But “Operation HAMMER” surpassed all previous LAPD thrusts. Billed as the “D-Day of law enforcement,” it was probably the single largest application of force in a black ghetto since the Philadelphia MOVE massacre of 1985 (which Gates has publicly praised). In the first phase, over a thousand cops, backed by elite tactical squads, swooped down upon ten square miles of central LA, arresting nearly 1500 black youths. In the months that followed: an unarmed teenager was shot and killed by police because he was alleged to be reaching suspiciously into his trousers; an 81-year-old retiree died after being pumped full of buckshot when police mistook his residence for a “crack house”; a group of apartments was attacked by almost 90 shotgun and sledgehammer-brandishing police, who shouted racist epithets, and proceeded to spray-paint walls, smash furniture and appliances, and force residents to run a gauntlet of fists and flashlights.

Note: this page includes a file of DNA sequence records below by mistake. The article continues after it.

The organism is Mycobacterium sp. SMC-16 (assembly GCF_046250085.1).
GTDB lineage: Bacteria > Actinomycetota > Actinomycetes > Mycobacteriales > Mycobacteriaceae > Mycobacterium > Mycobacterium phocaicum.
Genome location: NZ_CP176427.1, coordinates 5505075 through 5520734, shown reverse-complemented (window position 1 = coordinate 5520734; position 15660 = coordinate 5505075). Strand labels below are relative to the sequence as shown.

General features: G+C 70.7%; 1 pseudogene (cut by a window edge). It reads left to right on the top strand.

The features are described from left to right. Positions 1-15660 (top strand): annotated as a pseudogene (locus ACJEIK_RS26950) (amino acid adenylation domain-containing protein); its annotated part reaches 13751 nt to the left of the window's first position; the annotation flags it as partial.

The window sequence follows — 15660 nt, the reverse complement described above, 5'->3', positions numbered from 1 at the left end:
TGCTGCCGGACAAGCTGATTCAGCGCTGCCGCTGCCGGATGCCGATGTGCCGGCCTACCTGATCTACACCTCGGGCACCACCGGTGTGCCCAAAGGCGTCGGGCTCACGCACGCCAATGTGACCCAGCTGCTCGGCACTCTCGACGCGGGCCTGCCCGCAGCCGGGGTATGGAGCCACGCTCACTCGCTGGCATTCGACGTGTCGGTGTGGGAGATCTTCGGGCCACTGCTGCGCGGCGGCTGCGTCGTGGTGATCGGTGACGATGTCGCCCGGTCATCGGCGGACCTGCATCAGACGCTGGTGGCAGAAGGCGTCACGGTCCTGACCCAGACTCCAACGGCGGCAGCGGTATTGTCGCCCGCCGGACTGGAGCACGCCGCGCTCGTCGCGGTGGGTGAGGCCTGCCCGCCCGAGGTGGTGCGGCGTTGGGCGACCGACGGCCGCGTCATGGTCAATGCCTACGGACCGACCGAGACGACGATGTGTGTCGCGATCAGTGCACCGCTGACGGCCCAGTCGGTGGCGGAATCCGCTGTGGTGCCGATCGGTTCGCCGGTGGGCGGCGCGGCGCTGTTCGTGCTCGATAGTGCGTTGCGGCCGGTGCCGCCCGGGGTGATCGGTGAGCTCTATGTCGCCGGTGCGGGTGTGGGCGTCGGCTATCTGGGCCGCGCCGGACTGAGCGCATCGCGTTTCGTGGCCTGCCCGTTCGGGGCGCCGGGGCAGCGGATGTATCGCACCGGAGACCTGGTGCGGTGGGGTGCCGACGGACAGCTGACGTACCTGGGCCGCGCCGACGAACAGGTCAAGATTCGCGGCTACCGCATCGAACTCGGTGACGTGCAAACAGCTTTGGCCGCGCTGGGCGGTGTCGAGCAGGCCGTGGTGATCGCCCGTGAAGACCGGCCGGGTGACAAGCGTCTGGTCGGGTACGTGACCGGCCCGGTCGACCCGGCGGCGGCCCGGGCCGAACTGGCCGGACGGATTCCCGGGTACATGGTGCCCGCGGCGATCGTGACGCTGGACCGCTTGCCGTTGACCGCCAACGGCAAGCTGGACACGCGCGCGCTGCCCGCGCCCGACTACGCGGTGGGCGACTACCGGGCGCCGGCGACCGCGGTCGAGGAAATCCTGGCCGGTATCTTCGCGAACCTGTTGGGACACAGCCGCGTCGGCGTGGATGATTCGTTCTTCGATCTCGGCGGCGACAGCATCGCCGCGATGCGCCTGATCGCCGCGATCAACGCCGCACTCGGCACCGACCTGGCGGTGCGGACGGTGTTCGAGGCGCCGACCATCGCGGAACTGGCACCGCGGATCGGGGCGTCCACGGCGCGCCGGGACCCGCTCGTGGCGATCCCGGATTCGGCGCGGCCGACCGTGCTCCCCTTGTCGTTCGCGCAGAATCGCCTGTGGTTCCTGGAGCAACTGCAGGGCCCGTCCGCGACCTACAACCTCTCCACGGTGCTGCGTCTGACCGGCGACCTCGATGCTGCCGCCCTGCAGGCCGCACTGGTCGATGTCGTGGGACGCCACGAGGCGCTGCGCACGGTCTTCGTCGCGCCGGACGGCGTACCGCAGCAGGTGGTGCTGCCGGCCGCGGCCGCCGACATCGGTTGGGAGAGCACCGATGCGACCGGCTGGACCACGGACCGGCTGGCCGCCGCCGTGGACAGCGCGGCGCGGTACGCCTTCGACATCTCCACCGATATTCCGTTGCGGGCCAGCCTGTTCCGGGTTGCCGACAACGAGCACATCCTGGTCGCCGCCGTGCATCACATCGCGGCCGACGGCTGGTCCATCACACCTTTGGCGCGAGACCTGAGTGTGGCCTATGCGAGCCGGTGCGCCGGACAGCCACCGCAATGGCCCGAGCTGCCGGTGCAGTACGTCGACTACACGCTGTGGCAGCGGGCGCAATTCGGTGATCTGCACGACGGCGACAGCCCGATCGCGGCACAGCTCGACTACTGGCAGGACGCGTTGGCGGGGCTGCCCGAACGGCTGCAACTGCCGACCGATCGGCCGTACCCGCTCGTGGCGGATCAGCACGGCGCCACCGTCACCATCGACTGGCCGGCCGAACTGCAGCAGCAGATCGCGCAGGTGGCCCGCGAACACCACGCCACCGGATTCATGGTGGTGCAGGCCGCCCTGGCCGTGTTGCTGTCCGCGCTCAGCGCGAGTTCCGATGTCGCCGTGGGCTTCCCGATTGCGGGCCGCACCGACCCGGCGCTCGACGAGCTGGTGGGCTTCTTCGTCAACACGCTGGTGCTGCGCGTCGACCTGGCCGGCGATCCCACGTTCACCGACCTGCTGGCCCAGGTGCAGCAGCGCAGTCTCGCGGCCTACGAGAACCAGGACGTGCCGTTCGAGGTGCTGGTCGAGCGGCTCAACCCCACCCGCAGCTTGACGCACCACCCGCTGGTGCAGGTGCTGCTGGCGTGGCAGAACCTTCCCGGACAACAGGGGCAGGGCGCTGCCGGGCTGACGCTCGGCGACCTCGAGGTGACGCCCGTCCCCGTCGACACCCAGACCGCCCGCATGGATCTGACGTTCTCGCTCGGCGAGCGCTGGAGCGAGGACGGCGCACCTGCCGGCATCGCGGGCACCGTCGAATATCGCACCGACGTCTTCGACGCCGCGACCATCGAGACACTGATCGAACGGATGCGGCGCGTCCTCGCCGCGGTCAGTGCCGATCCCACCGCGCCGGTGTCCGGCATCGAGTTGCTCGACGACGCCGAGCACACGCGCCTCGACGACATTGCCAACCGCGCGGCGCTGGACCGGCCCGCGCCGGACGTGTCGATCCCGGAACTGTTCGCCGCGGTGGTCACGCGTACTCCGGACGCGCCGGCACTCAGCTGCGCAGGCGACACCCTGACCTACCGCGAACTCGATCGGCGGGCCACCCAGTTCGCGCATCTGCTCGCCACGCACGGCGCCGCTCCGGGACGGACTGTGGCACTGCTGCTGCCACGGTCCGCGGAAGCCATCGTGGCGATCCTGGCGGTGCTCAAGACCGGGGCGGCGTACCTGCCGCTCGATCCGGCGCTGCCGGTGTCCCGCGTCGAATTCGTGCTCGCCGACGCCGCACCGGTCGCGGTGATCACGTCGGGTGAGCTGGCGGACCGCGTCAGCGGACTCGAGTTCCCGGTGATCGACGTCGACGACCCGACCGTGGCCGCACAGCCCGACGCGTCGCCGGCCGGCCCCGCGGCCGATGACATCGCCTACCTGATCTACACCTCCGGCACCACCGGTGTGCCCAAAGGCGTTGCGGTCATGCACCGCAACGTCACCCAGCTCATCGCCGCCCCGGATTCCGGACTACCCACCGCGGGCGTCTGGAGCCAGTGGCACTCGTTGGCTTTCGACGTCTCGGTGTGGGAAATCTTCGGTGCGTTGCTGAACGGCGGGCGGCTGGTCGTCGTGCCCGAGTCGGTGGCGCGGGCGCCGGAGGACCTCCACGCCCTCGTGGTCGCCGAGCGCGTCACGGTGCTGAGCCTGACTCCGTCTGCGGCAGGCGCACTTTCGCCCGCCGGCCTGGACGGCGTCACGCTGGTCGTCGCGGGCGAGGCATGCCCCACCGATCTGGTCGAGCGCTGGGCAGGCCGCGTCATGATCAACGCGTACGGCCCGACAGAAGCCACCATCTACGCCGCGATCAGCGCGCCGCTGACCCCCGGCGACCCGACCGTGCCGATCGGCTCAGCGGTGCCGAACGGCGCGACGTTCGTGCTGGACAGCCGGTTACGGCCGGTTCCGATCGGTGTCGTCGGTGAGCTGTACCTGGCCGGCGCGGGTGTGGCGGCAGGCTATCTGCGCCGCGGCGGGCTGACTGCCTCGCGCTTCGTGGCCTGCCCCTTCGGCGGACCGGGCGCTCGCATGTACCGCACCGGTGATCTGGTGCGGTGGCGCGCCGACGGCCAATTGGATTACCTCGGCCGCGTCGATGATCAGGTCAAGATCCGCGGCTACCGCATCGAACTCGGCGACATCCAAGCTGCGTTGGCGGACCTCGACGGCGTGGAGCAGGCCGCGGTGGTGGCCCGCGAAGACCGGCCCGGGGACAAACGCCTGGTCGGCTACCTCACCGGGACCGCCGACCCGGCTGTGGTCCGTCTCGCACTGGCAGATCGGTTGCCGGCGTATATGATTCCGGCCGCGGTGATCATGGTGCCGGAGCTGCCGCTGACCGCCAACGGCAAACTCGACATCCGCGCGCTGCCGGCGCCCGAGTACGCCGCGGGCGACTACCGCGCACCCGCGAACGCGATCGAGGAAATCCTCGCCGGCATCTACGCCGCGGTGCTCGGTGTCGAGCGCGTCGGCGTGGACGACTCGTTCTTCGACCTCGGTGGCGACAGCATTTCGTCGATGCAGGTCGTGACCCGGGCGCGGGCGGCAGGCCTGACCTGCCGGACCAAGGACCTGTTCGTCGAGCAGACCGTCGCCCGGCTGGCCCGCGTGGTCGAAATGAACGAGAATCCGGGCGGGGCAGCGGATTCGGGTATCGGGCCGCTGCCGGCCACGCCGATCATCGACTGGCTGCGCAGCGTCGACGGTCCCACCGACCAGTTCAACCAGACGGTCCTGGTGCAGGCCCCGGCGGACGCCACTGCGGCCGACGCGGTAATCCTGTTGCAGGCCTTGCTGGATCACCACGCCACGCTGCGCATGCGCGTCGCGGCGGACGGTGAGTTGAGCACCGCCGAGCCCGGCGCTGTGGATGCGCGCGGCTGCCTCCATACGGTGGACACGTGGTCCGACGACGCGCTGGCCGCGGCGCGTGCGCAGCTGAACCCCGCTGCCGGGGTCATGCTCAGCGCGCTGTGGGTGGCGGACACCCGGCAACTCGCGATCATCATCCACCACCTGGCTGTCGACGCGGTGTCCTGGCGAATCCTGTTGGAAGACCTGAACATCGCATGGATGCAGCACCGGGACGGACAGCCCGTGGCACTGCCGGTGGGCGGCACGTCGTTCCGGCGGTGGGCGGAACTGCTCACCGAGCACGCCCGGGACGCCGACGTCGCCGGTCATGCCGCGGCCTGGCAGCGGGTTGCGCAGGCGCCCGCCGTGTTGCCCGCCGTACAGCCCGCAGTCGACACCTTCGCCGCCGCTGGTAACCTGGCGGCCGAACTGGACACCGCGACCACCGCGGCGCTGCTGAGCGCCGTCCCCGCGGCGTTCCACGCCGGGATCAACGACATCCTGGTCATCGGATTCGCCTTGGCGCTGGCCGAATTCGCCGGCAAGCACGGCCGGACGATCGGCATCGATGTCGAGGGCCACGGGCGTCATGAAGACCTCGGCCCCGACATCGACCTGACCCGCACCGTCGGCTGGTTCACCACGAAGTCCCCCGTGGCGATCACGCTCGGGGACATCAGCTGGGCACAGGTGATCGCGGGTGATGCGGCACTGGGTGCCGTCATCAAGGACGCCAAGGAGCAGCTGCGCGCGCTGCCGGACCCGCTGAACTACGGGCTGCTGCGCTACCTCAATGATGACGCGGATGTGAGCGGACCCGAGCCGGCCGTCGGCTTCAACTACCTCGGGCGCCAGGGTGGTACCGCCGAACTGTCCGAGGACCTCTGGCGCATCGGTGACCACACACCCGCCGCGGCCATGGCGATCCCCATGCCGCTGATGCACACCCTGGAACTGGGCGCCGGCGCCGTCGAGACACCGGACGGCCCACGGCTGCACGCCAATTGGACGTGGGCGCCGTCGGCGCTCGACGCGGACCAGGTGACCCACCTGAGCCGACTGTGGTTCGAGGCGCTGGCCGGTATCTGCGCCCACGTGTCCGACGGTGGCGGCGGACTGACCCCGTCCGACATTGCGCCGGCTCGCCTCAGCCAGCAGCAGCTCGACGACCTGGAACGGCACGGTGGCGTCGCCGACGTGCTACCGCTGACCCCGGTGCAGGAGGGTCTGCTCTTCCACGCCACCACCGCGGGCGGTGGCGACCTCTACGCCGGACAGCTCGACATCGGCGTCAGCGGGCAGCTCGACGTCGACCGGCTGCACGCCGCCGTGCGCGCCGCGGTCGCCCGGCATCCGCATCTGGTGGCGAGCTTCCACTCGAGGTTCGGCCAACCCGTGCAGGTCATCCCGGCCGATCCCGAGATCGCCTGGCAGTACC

By 1990, the LAPD and sheriffs of adjacent municipalities had rounded up a total of 50,000 “suspects.” There are only 100,000 black youths in Los Angeles! One member of the district attorney’s office, commented that “Operation HAMMER” was “Vietnam here.” It has been officially discontinued only to be replaced by permanent, institutionalized police sweeps.
The beating of Rodney King must be understood in this context: as a minor episode in the transformation of South-Central into a “free-fire zone.” Such developments are by no means unique to Los Angeles. King was at least lucky enough to escape with his life–unlike many other innocent victims of heightened police brutality from coast to coast. Yet Los Angeles has led the way in investing that brutality with a military dimension, thus showing the entire ruling class how to handle “surplus populations” in a period of economic contraction, and once again living up to its reputation as the “city of the future.”